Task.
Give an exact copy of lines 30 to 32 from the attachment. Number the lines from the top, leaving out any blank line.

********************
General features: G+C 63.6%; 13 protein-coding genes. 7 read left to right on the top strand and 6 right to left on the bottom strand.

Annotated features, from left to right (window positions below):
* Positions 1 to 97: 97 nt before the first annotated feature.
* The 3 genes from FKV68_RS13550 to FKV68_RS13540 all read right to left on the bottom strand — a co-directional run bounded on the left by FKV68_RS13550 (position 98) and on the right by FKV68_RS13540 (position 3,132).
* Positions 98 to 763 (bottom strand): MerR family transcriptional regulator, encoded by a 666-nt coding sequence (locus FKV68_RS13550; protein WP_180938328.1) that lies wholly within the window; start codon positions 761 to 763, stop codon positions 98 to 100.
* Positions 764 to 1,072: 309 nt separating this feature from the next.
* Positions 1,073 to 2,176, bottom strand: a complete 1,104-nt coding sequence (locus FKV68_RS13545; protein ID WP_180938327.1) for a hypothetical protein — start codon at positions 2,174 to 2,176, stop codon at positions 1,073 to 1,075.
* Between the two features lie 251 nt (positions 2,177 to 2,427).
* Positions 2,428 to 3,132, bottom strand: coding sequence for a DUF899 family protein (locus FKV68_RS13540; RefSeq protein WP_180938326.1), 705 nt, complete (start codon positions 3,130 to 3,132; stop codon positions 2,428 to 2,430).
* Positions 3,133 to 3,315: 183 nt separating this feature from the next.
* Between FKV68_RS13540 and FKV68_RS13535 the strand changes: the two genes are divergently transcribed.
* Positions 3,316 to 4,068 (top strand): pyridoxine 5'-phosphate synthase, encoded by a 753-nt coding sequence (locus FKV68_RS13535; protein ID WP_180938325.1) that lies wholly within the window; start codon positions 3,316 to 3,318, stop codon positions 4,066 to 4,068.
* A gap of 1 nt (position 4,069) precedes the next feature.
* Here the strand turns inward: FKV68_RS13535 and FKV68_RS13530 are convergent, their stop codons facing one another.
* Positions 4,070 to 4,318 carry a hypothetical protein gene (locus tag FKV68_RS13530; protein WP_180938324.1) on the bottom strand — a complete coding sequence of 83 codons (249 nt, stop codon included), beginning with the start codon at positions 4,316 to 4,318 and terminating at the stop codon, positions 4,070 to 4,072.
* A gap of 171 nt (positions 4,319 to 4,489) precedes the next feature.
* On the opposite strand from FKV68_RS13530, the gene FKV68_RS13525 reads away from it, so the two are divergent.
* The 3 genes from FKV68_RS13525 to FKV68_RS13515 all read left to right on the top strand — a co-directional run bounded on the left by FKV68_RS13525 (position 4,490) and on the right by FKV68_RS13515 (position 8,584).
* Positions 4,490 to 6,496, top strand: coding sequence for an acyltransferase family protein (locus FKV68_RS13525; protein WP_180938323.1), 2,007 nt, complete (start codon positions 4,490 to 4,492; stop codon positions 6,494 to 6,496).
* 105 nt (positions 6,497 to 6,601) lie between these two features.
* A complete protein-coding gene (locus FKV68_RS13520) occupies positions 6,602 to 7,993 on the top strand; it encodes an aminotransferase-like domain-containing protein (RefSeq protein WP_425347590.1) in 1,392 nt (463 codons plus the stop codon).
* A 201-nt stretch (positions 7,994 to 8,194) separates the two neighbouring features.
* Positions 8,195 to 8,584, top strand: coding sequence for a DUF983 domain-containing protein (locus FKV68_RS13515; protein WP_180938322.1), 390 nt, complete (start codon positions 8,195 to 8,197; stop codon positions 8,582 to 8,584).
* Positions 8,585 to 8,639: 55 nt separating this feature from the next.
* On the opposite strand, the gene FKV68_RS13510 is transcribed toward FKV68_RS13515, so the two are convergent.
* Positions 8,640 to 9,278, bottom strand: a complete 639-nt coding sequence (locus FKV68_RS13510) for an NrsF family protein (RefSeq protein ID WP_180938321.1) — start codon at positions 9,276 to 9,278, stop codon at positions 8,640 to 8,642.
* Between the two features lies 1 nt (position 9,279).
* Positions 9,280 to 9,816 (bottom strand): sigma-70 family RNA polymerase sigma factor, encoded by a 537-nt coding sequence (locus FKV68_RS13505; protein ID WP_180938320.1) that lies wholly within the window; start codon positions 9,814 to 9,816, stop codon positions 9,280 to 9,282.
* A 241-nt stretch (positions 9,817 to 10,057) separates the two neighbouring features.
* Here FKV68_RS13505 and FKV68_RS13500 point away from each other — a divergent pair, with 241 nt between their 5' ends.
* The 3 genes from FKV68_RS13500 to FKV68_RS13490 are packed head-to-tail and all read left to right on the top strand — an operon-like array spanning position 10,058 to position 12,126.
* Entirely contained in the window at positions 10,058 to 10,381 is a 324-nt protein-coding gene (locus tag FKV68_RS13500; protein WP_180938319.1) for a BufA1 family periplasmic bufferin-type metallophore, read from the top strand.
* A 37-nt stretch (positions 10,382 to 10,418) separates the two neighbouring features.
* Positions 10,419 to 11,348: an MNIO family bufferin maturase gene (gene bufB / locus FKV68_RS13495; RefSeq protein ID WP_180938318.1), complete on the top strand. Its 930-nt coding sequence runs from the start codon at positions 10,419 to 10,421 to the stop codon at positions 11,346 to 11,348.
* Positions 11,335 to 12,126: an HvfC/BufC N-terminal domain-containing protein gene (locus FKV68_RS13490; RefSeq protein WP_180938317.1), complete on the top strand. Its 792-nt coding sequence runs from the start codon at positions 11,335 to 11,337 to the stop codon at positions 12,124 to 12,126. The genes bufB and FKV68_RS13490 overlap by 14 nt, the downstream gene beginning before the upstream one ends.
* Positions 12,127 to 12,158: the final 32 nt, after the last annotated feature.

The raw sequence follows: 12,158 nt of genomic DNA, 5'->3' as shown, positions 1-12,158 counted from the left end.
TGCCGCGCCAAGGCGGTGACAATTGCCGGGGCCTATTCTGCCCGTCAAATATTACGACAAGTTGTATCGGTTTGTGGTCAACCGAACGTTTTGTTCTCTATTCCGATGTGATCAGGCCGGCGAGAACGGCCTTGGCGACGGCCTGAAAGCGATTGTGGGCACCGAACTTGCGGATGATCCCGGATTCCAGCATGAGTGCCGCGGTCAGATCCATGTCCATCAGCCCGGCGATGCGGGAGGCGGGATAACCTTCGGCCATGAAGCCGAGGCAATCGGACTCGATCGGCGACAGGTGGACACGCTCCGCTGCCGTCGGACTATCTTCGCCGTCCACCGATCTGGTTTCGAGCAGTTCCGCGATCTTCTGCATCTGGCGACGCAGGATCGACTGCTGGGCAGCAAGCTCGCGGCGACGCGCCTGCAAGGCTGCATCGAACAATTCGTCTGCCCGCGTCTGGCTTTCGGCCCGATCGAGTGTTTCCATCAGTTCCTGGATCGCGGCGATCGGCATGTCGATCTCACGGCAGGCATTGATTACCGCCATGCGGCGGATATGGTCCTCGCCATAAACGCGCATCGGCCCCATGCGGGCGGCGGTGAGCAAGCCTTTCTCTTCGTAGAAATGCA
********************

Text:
* Here FKV68_RS13505 and FKV68_RS13500 point away from each other — a divergent pair, with 241 nt between their 5' ends.
* The 3 genes from FKV68_RS13500 to FKV68_RS13490 are packed head-to-tail and all read left to right on the top strand — an operon-like array spanning position 10,058 to position 12,126.
* Entirely contained in the window at positions 10,058 to 10,381 is a 324-nt protein-coding gene (locus tag FKV68_RS13500; protein WP_180938319.1) for a BufA1 family periplasmic bufferin-type metallophore, read from the top strand.